Bulgaria's parliament on Wednesday confirmed economist Plamen Oresharski as new prime minister to head a Socialist-backed anti-crisis cabinet of technocrats, ending a post-election stalemate in the EU's poorest country.
Oresharski won support from 120 out of the 217 lawmakers present in the divided 240-seat parliament, with 97 opposed.
"The country is in a deep institutional crisis, continuing economic depression and worsening disintegration of society," the 53-year-old finance professor said before the vote confirming his 16-member cabinet.
He urged "maximum public consensus on the necessary urgent measures for stabilisation, economic recovery, strengthening of the institutions and more solidarity in a society shaken by despair and lack of prospects."
Oresharski and his cabinet were immediately sworn in after the vote.
Massive and sometimes violent anti-poverty street rallies ousted the previous government of conservative premier Boyko Borisov in February.
His GERB party won tight snap elections on May 12 but failed to find partners to govern in an extremely polarised legislature, leaving the second-placed Socialists to name a new prime minister.
Oresharski's cabinet was approved with support from the Socialist BSP and the Turkish minority party MRF, while the ultra-nationalist Ataka boycotted the vote.
Stern non-partisan Oresharski, who served as finance minister in a Socialist-led coalition cabinet between 2005 and 2009, has pledged to ensure fiscal and macroeconomic stability and a low budget deficit and public debt ratio, as well as maintain the Bulgarian lev's currency peg to the euro.
On Wednesday, he also promised to battle "stagnating economic and investment activity, dispirited entrepreneurship, thinning reserves and growing debts in the public and corporate sector, quickly growing unemployment and widening poverty."
Oresharski has named two leftwing fellow economists to help with his programme, university professor Petar Chobanov, 36, as finance minister and Socialist lawmaker Dragomir Stoynev, 37, as economy and energy minister.
Zinaida Zlatanova, who previously headed the European Commission representation in Bulgaria, will take the sensitive justice ministry, which has come under repeated criticism from Brussels over lagging reforms, and will also oversee the use of EU aid funds as vice premier.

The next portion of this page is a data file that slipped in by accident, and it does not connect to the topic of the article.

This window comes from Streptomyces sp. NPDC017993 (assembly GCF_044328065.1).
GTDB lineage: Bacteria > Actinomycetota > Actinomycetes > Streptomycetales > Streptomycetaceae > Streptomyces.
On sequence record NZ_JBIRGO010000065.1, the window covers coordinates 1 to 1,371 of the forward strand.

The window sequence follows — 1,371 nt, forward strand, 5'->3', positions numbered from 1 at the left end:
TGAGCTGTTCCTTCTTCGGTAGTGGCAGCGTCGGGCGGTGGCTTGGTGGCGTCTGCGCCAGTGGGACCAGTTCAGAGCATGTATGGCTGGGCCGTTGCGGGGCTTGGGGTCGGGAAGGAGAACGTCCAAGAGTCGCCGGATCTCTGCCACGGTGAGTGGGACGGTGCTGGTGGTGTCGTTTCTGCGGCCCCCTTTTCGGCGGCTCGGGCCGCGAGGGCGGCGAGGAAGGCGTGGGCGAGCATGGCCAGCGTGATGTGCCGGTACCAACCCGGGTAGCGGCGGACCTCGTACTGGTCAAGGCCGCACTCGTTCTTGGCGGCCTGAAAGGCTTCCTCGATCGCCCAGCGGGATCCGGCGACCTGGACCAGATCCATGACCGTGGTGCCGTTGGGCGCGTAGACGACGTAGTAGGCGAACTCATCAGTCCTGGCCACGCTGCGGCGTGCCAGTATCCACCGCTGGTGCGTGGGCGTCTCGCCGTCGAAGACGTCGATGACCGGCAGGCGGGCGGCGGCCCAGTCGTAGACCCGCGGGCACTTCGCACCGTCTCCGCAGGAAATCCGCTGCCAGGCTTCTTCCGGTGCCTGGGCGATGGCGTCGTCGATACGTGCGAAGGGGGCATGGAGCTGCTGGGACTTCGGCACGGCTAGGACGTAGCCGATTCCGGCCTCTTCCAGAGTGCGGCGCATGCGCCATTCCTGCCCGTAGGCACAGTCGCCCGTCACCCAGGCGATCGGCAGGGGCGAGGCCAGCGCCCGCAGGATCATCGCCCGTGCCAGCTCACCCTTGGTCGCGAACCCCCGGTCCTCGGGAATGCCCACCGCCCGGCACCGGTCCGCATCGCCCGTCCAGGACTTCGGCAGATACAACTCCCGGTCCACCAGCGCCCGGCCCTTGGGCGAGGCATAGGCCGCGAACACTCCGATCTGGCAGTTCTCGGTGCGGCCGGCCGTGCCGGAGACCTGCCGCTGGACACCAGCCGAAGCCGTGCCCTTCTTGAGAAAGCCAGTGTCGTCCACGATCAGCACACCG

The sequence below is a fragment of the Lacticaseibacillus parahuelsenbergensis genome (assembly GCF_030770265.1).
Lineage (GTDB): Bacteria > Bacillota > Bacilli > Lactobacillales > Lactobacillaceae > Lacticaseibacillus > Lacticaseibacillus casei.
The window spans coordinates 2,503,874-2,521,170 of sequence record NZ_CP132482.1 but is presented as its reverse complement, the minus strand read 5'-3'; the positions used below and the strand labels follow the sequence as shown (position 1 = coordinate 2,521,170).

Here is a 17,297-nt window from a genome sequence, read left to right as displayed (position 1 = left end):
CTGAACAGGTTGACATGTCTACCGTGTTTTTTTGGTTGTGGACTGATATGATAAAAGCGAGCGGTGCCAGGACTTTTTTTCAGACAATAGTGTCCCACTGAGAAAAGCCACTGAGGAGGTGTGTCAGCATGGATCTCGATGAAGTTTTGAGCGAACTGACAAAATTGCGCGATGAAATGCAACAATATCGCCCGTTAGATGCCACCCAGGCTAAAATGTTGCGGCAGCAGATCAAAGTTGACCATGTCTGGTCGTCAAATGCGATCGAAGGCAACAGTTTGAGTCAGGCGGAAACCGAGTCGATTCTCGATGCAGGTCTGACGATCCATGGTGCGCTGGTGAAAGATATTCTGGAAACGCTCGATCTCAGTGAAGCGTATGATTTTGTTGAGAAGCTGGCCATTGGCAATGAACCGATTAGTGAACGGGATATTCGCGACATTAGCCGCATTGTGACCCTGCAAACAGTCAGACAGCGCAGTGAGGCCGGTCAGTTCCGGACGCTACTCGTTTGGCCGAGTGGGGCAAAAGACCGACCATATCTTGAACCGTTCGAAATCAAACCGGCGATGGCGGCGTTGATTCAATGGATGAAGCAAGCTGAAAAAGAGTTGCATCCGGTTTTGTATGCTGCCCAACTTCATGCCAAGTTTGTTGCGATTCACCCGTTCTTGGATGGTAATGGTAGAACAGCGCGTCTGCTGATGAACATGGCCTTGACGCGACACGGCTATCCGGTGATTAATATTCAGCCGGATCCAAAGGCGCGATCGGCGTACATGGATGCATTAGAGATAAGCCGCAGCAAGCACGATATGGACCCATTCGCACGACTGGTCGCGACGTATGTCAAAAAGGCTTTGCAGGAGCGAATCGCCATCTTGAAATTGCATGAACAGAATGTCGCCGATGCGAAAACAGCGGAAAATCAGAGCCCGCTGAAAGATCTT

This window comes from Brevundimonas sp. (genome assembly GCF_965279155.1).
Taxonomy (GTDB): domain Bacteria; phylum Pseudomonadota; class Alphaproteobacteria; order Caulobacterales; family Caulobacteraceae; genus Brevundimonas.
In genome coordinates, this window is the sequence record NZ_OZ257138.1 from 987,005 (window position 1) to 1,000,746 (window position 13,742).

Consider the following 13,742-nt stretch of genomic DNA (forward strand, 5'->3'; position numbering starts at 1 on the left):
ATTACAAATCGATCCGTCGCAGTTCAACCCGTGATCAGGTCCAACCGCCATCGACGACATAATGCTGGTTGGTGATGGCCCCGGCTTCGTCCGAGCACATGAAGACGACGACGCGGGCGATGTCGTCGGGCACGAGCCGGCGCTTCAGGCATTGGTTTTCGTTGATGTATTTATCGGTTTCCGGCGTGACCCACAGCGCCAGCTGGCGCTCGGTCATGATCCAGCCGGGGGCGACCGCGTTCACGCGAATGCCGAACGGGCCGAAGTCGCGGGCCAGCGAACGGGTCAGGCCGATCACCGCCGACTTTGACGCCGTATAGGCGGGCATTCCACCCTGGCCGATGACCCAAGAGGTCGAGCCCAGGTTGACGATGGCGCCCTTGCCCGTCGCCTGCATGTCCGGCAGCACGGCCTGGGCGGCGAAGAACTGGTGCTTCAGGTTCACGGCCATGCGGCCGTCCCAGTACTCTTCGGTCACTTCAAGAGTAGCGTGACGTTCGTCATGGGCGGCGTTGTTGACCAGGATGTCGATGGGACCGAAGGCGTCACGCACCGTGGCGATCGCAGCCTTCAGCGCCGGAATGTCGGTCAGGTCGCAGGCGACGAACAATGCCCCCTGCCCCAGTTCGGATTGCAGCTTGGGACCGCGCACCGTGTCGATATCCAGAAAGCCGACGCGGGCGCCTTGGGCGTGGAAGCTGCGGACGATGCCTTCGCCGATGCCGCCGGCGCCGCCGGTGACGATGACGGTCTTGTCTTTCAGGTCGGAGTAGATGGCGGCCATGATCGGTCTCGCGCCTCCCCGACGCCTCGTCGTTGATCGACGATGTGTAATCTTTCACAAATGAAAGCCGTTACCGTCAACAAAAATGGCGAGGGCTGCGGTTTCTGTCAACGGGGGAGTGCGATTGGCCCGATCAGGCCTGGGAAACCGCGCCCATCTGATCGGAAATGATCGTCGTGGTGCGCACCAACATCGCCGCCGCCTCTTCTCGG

The labour and social policies portfolio will be overseen by MRF lawmaker Hasan Ademov. European Parliament member Kristian Vigenin and Socialist party spokesman Angel Naydenov will be in charge of foreign affairs and defence, respectively. And a former chief of the state agency for national security, Tsvetlin Yovchev, was named interior minister.
Just one seat short of a majority in the legislature even with the MRF's support, the Socialists will need to rely on the support of the unpredictable far-right Ataka to pass legislation.
This might make its work extremely difficult, analysts said.
Most observers predict the cabinet will not fulfil its four-year term, with some saying it might not stay in place more than a year.
"It is unclear now how long this government will last," political analyst Antoniy Todorov wrote in the Sega newspaper on Wednesday.
It might be extremely difficult to oust, however, as this will require an absolute majority of 121 lawmakers, he added.
Borisov's GERB has just 97 seats, while Ataka has 23.
"The risks for the cabinet lie outside parliament, in a society that is now waiting to see what will be accomplished but is ready to mobilise quickly if things take a wrong turn," Todorov said.
Addressing low incomes and high energy bills that sparked the winter rallies, and other problems such as slow judiciary reforms, growing crime and severely underfunded healthcare, was key to win the people's trust, he added.
"If this does not happen, the street lies in wait," Todorov warned.